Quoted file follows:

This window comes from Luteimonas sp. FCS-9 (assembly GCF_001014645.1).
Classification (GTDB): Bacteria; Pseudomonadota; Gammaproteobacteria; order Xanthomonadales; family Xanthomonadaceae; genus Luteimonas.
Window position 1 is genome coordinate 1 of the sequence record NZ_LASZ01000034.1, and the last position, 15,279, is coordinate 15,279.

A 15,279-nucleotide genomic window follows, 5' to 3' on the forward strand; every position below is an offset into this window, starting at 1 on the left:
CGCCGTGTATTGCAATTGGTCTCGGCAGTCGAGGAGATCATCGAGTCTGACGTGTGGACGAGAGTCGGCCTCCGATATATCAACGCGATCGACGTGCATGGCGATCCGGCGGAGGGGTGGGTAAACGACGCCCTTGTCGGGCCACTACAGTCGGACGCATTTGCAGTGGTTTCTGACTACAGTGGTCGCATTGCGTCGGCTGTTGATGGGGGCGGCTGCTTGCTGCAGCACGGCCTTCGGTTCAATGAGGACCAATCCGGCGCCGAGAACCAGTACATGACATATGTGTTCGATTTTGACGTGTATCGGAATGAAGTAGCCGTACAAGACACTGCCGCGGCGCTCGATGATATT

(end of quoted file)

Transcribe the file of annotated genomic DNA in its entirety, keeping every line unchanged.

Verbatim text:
This window comes from Luteimonas sp. FCS-9 (assembly GCF_001014645.1).
Classification (GTDB): Bacteria; Pseudomonadota; Gammaproteobacteria; order Xanthomonadales; family Xanthomonadaceae; genus Luteimonas.
Window position 1 is genome coordinate 1 of the sequence record NZ_LASZ01000034.1, and the last position, 15,279, is coordinate 15,279.

A 15,279-nucleotide genomic window follows, 5' to 3' on the forward strand; every position below is an offset into this window, starting at 1 on the left:
CGCCGTGTATTGCAATTGGTCTCGGCAGTCGAGGAGATCATCGAGTCTGACGTGTGGACGAGAGTCGGCCTCCGATATATCAACGCGATCGACGTGCATGGCGATCCGGCGGAGGGGTGGGTAAACGACGCCCTTGTCGGGCCACTACAGTCGGACGCATTTGCAGTGGTTTCTGACTACAGTGGTCGCATTGCGTCGGCTGTTGATGGGGGCGGCTGCTTGCTGCAGCACGGCCTTCGGTTCAATGAGGACCAATCCGGCGCCGAGAACCAGTACATGACATATGTGTTCGATTTTGACGTGTATCGGAATGAAGTAGCCGTACAAGACACTGCCGCGGCGCTCGATGATATT